BBC HomeExplore the BBC
This page has been archived and is no longer updated. Find out more about page archiving.

16 October 2014
your place and mine
Your Place & Mine Radio Ulster Website

BBC Homepage
BBC Northern Ireland
home
antrim
Armagh
Down
Fermanagh
Londonderry
tyrone
greater Belfast
topics
coast
contact ypam
about ypam
help

print versionprint version










Contact Us

'Where the Shimna Waters Flow ' by Alexander Taylor

There's a River flows in County Down
from the mountains to the sea
Along its banks the wild flower

down

writeAdd a new article
contribute your article to the site

POST A COMMENT ON THIS ARTICLE

'Where the Shimna Waters Flow ' by Alexander Taylor

There's a River flows in County Down
from the mountains to the sea
Along its banks the wild flower grows
and the ivy climbs the tree.
Where lovers meet and talk so sweet,
and Cupid fires his bow.
For many a true-love knot was tied,
where the Shimna Waters flow.


          *****

Many bridges span this river,
the IVY, OLD and NEW,
PARNELLS, the TOWER and FOLEYS,
to mention just a few.
They say the fairies danced on them with
their little lights aglow.
You could hear the beat of their tiny feet,
where the Shimna Waters flow.


          *****

You can take the road to Bryansford,
past the gates of Tollymore,
See the beauty of the village,
as I've seen it years before.
The passing by those wooded slopes
where the pine and larch does grow.
Down through the valley of Slievemann,
the Shimna Waters flow.


          *****

You can visit that old homestead
or the place it used to be
Where we played there all together
at the foot of the old ash tree.
Or by the Holly Bush to Skillens,
past the opening that is slow
Reliving all sweet memories,
where the Shimna Waters flow.


          *****

Then back by Slyvan Tollymore,
through heather over stile,
Until you come to Nassau's Bridge,
it's there you rest awhile.
By primrose banks to My Lady's Road,
where you walked there long ago.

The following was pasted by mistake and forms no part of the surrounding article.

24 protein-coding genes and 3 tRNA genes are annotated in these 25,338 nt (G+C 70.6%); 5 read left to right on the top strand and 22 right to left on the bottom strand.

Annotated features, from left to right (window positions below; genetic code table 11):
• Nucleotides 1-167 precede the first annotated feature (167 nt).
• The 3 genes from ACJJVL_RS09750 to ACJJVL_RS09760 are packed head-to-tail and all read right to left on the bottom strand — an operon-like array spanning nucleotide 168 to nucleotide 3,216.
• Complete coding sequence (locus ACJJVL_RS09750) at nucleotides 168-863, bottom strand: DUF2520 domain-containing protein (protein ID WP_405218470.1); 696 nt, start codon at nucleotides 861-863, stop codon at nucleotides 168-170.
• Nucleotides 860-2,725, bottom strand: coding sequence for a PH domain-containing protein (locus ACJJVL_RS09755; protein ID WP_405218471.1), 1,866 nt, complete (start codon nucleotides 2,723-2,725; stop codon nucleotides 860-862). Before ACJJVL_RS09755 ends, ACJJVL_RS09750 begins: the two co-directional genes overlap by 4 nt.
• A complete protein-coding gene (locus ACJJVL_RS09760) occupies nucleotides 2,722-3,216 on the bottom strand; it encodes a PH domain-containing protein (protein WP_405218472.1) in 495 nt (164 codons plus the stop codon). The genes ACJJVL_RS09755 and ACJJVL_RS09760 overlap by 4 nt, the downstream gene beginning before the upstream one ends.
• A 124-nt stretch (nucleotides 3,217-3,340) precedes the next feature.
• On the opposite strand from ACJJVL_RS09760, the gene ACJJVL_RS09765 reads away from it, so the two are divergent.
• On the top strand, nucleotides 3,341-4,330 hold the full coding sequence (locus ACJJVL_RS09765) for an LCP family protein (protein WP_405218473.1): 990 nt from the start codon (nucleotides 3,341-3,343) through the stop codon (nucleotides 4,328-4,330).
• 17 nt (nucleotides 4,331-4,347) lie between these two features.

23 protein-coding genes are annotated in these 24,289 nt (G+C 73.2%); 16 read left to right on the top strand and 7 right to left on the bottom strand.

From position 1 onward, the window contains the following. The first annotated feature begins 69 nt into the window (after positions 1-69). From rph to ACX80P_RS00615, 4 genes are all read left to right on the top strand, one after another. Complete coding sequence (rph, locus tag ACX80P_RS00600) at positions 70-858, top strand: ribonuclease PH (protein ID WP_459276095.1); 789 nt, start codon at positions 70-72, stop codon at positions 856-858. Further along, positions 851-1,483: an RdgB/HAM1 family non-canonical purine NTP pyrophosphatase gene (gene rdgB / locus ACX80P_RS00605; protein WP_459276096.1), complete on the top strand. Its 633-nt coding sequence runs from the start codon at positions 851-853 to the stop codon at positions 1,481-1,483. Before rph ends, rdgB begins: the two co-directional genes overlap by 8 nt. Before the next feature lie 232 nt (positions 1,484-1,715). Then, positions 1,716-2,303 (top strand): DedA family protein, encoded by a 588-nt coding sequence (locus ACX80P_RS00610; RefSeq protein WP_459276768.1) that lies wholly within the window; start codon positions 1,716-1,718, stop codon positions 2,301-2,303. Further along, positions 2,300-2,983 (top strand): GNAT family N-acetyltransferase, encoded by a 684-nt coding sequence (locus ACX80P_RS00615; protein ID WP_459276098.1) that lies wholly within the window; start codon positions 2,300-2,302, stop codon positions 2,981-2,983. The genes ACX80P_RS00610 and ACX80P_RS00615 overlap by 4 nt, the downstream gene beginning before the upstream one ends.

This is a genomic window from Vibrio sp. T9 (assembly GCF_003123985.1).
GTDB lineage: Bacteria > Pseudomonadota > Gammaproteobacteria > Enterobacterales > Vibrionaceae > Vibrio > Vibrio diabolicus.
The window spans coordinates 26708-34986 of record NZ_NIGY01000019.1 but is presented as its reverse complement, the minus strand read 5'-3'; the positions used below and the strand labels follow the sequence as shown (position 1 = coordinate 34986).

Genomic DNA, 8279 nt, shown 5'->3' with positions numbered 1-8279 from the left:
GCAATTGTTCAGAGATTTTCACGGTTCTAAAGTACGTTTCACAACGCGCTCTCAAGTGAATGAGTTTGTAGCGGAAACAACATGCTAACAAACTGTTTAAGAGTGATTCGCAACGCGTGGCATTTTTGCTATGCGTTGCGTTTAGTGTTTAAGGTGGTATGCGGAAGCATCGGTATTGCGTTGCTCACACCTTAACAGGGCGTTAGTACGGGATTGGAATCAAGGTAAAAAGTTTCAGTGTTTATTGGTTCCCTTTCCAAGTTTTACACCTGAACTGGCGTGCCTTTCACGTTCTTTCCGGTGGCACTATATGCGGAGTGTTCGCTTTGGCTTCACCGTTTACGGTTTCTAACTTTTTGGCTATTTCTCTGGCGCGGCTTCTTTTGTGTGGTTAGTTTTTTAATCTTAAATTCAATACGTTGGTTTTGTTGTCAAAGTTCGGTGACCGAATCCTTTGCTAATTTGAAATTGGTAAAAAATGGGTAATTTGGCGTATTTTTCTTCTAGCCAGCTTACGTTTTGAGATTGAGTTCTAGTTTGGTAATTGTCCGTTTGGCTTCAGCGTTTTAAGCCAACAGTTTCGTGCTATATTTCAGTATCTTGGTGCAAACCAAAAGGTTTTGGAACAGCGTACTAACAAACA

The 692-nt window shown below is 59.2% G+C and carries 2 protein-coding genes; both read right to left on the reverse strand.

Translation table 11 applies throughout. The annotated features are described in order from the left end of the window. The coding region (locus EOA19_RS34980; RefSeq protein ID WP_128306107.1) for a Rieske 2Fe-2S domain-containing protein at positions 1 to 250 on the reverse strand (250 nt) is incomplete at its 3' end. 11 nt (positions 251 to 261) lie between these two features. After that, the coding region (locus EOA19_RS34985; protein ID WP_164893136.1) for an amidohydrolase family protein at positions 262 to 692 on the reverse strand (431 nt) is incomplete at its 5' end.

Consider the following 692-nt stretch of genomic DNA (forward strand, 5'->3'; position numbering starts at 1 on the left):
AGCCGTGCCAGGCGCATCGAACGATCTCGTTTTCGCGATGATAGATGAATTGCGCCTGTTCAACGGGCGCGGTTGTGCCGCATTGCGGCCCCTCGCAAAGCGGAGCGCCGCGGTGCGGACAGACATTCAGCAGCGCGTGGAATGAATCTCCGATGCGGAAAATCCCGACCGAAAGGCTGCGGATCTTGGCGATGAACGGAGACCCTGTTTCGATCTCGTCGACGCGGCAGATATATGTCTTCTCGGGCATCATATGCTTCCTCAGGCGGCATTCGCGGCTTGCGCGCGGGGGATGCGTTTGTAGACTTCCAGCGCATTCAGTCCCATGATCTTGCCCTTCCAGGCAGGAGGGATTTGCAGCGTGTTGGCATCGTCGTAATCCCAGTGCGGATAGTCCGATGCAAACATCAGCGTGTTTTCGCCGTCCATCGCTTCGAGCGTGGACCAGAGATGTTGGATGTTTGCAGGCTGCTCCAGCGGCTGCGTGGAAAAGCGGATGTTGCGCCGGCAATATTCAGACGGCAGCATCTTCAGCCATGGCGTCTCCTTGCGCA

Down by the mill that now is still,
where the Shimna Waters flow.


          *****

Oh! for the dances in Tollymore,
where gentle feet did tread,
and the music from the ballroom came,
amidst the scent of roses red.
And oh! that waltz so beautiful
with the notes so soft and low,
was wafted on the night breeze
where the Shimna Waters flows.


          *****

And in this Park the Roden Home,
where the eagle used to soar,
But now the house has tumbled down
and the Blue Lady haunts no more.
Beneath the oak and copper beech
the stag hid from his foe
For the huntsman with his hounds did ride,
where the Shimna Waters flow.


But now it's time to say goodbye
for just a little while
for I'll be back some other day
to cover every mile
All made by the Great Designer
like the four winds that do blow
May God be with those living
WHERE THE SHIMNA WATERS FLOW.


Return to George Hanna's Tollymore


YOUR RESPONSES

Les Gault - Aug '06
When this poem first appeared in print in the Mourne Observer one summer circa 1958 a young local girl sang the words to the tune of a contempory song 'The blackboard of my Heart' at a talent contest in the Periots show at the bandstand on Newcastle Promenade. I am sure she won the contest that week but in any case she was presented with a special prize ( a watch ?) by the author of the poem.

Maureen Hutchens - March '06
Was the poem ever set to music? If so what was the air?

Vicky Dickson - Sept '05
Yes i thought the poem was exceptionally good. It really helped me to picture the wonderful scenery around the Mourne Mountains. I was so moved by this poem!

Jimmy Nicholson - December '04
This beautiful poem tore at the heart strings of a County Down man who has lived in America for some years. My most vivid recollection of the Mournes is back in 1986 when a friend and I ran from Donard Park in Newcastle,along the coast to Bloody Bridge. Up over Sleive Donard and back to Newcastle. I Had to do this as I had just completed the Three Peaks Race(Snowdon,Scafell and Ben Nevis) earlier that week. The beauty of the Mournes came back to me instantly after reading "Where the Shimna Waters Flow.
Thank you so much

Use the form below to post comments on this article
Your Comments
Your Name (required)
Your Email (optional)
 



About the BBC | Help | Terms of Use | Privacy & Cookies Policy